Tourism & Hospitality have much in common, the Covid -19 pandemic has had, and it will continue to have, a massive impact on tourism not just in Ireland but globally too. It is the sector that took the biggest hit and will take time to recover, jobs created by this sector and the economic impact is undeniable. Let us hope that Ireland’s key sectors, and those who run, regulate, and profit from them are taking this time to reflect on a little bit more than the bottom line.
And let us hope that workers too are reflecting and realising some important lessons this pandemic has given us; that all workers have value and their contributions are necessary to keep the wheels of the economy running, that it is the front-line workers in all sectors who are the biggest asset any company or business has.
It is now time to reflect, recharge, rethink and unionise.
“Washinghands doesn’t contribute to profits, so it’s not a priority for bosses”.
Most Easter weekends see us visiting pubs and restaurants to meet up with friends. This weekend is very different, with hospitality outlets closed as a result of Covid-19. As we sit at home, have a read of this post by Unite Hospitality Coordinator Julia Marciniak who lifts the lid on the conditions faced by many hospitality workers – and highlights what needs to be done to ensure that hospitality workplaces are safer places for staff and customers when they do re-open.
The picture at the top of this post was drawn by the young son of an activist and captures previous protests outside Dublin’s Ivy restaurant.
Julia Marciniak: This week Adrian Cummins, CEO of the Restaurants Association of Ireland, called on the Government to set out clear plans for lifting restrictions so that businesses can re-open.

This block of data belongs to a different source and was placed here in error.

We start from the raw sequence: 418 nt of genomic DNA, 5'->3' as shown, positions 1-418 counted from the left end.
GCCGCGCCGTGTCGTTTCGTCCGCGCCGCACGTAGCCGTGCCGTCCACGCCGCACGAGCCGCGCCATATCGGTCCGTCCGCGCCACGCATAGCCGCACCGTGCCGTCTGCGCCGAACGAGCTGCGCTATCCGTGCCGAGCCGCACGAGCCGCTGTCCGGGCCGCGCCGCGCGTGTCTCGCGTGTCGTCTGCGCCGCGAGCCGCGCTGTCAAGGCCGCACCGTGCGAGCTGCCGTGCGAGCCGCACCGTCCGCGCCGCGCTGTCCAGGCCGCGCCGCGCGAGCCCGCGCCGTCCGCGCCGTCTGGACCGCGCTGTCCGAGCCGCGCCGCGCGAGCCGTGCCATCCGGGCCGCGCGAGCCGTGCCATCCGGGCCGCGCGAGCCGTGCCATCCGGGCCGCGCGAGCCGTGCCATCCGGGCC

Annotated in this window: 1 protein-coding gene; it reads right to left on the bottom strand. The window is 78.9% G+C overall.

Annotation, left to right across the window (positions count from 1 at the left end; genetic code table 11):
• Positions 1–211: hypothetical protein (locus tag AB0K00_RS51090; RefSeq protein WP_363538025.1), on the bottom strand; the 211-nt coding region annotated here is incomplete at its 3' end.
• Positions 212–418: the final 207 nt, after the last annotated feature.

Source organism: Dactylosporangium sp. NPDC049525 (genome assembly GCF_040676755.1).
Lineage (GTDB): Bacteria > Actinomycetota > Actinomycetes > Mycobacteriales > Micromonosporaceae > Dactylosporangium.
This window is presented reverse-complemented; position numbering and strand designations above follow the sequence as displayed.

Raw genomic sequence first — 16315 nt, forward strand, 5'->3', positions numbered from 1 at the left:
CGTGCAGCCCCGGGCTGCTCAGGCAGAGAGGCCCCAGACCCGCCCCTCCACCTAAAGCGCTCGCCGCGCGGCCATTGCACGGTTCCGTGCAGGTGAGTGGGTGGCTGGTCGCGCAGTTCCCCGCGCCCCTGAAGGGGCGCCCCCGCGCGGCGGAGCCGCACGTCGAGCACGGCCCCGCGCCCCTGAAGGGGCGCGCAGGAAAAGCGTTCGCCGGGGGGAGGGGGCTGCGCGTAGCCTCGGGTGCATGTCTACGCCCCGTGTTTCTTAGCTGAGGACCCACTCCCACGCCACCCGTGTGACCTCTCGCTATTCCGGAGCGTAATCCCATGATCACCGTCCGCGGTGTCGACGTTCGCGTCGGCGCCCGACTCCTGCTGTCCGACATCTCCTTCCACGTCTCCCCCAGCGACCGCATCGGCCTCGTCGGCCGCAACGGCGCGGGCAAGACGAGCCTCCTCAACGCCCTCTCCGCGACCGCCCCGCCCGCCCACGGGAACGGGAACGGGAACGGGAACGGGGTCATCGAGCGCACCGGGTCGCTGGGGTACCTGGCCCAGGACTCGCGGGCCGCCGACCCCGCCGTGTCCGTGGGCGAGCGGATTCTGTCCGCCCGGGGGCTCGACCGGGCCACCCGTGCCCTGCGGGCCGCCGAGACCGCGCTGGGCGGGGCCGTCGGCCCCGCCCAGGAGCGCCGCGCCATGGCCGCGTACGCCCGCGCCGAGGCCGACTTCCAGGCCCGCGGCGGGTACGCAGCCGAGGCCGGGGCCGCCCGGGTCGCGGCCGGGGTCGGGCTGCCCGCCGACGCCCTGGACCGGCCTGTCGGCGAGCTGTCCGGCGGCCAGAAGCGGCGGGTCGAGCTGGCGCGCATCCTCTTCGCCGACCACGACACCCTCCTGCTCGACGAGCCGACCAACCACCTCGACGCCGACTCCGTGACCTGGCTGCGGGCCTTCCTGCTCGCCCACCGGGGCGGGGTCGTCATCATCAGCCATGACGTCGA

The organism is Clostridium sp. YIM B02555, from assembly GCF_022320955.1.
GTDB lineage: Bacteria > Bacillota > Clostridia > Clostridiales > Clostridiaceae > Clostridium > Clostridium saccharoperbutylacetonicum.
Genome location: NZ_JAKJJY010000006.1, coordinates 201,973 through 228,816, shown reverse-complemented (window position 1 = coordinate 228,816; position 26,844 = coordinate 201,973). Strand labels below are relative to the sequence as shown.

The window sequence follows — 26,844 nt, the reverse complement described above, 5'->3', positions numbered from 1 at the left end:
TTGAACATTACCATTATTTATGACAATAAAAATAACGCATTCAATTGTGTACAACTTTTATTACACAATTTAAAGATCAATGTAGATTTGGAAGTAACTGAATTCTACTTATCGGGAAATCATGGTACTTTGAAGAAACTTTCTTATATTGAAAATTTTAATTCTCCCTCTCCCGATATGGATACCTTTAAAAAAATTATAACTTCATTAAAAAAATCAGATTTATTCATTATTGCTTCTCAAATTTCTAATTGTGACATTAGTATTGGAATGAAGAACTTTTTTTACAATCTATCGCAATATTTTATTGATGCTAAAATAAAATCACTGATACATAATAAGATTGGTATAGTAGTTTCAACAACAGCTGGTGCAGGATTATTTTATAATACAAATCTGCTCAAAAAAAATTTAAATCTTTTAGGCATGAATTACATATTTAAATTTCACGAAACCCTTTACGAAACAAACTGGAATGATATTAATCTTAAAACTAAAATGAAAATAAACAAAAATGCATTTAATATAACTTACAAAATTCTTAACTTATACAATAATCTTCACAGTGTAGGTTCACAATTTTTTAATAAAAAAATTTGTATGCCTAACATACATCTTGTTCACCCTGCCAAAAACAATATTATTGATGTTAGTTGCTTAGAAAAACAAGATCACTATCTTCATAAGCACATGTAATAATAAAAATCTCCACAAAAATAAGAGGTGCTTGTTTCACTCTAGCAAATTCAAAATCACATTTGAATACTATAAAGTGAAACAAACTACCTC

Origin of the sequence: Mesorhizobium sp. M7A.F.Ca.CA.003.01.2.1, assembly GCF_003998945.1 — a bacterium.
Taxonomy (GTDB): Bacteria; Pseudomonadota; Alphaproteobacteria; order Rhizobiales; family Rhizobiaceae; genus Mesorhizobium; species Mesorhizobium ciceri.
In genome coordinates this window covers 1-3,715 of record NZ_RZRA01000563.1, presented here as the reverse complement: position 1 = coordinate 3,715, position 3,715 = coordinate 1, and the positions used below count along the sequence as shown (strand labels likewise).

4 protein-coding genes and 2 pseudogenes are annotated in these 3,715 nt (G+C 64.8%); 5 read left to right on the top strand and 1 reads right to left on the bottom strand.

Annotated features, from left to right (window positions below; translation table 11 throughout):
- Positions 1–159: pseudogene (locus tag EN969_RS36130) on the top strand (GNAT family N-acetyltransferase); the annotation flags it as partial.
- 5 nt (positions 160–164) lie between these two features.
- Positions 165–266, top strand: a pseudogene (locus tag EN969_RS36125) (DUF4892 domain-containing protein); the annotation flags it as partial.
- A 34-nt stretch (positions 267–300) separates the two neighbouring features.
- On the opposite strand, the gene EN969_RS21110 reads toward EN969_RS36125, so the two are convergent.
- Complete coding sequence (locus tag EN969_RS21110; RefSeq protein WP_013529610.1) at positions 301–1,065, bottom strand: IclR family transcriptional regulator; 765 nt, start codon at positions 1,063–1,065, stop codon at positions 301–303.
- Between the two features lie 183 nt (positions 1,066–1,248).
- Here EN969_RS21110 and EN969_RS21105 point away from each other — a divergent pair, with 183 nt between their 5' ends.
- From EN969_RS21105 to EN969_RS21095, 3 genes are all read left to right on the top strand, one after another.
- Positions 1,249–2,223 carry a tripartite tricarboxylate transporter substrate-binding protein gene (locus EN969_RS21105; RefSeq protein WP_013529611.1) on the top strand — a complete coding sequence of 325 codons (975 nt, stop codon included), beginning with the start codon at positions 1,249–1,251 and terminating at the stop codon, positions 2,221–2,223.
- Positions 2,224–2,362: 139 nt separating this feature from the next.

Obviously restrictions will eventually be lifted, but when that happens a focus needs to be put on employers’ responsibilities to put in place new measures that ensure the health and safety of workers and the general public. Those measures need to include adequate washing facilities, break times, and a transparent method of workplace inspections.
If you are under 30 years of age there is a strong possibility that you have never read, or seen, a positive feature about Trade Unions in the mainstream media. In that environment a climate of suspicion towards, and even hostility to, collective organising is easily fostered. But in essence a union is nothing more than a collective of workers coming together (in ‘union’) in the belief that they have more leverage and influence in improving their terms and conditions acting together than they do on their own. This idea, working together for the collective good, stretches right back to the late 18th century but it is as necessary now as it has ever been, perhaps in many ways more so.